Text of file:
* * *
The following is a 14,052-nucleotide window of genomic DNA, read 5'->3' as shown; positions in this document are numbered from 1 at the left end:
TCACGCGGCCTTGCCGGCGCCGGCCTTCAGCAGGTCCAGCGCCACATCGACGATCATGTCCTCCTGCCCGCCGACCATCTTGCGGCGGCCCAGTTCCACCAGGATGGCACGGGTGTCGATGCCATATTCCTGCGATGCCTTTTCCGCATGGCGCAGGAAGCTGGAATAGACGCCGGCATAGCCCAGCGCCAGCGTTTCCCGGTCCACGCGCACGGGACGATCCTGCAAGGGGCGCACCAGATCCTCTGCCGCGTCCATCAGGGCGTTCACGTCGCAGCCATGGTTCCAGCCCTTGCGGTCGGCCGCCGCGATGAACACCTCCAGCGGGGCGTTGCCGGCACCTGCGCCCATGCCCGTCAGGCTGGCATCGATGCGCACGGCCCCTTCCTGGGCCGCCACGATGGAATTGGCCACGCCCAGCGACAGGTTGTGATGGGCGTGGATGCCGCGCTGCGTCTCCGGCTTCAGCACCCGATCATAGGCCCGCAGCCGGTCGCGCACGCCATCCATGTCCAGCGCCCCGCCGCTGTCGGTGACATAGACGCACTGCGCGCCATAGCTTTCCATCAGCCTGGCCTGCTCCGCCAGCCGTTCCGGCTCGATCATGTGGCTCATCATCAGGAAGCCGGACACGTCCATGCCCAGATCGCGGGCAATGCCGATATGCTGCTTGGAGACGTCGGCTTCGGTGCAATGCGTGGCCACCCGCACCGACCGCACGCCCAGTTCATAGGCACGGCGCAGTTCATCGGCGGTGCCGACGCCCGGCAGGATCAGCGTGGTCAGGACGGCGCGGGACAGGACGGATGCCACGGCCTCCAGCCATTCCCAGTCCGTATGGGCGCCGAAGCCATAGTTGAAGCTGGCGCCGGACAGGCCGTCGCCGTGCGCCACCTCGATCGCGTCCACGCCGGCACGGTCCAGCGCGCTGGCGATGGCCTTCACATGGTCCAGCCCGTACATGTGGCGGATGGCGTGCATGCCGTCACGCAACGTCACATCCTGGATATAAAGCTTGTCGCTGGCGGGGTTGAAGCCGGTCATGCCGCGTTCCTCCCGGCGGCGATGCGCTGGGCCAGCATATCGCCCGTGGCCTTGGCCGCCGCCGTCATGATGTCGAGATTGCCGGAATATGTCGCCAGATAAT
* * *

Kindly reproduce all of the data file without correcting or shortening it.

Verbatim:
The following is a 14,052-nucleotide window of genomic DNA, read 5'->3' as shown; positions in this document are numbered from 1 at the left end:
TCACGCGGCCTTGCCGGCGCCGGCCTTCAGCAGGTCCAGCGCCACATCGACGATCATGTCCTCCTGCCCGCCGACCATCTTGCGGCGGCCCAGTTCCACCAGGATGGCACGGGTGTCGATGCCATATTCCTGCGATGCCTTTTCCGCATGGCGCAGGAAGCTGGAATAGACGCCGGCATAGCCCAGCGCCAGCGTTTCCCGGTCCACGCGCACGGGACGATCCTGCAAGGGGCGCACCAGATCCTCTGCCGCGTCCATCAGGGCGTTCACGTCGCAGCCATGGTTCCAGCCCTTGCGGTCGGCCGCCGCGATGAACACCTCCAGCGGGGCGTTGCCGGCACCTGCGCCCATGCCCGTCAGGCTGGCATCGATGCGCACGGCCCCTTCCTGGGCCGCCACGATGGAATTGGCCACGCCCAGCGACAGGTTGTGATGGGCGTGGATGCCGCGCTGCGTCTCCGGCTTCAGCACCCGATCATAGGCCCGCAGCCGGTCGCGCACGCCATCCATGTCCAGCGCCCCGCCGCTGTCGGTGACATAGACGCACTGCGCGCCATAGCTTTCCATCAGCCTGGCCTGCTCCGCCAGCCGTTCCGGCTCGATCATGTGGCTCATCATCAGGAAGCCGGACACGTCCATGCCCAGATCGCGGGCAATGCCGATATGCTGCTTGGAGACGTCGGCTTCGGTGCAATGCGTGGCCACCCGCACCGACCGCACGCCCAGTTCATAGGCACGGCGCAGTTCATCGGCGGTGCCGACGCCCGGCAGGATCAGCGTGGTCAGGACGGCGCGGGACAGGACGGATGCCACGGCCTCCAGCCATTCCCAGTCCGTATGGGCGCCGAAGCCATAGTTGAAGCTGGCGCCGGACAGGCCGTCGCCGTGCGCCACCTCGATCGCGTCCACGCCGGCACGGTCCAGCGCGCTGGCGATGGCCTTCACATGGTCCAGCCCGTACATGTGGCGGATGGCGTGCATGCCGTCACGCAACGTCACATCCTGGATATAAAGCTTGTCGCTGGCGGGGTTGAAGCCGGTCATGCCGCGTTCCTCCCGGCGGCGATGCGCTGGGCCAGCATATCGCCCGTGGCCTTGGCCGCCGCCGTCATGATGTCGAGATTGCCGGAATATGTCGCCAGATAAT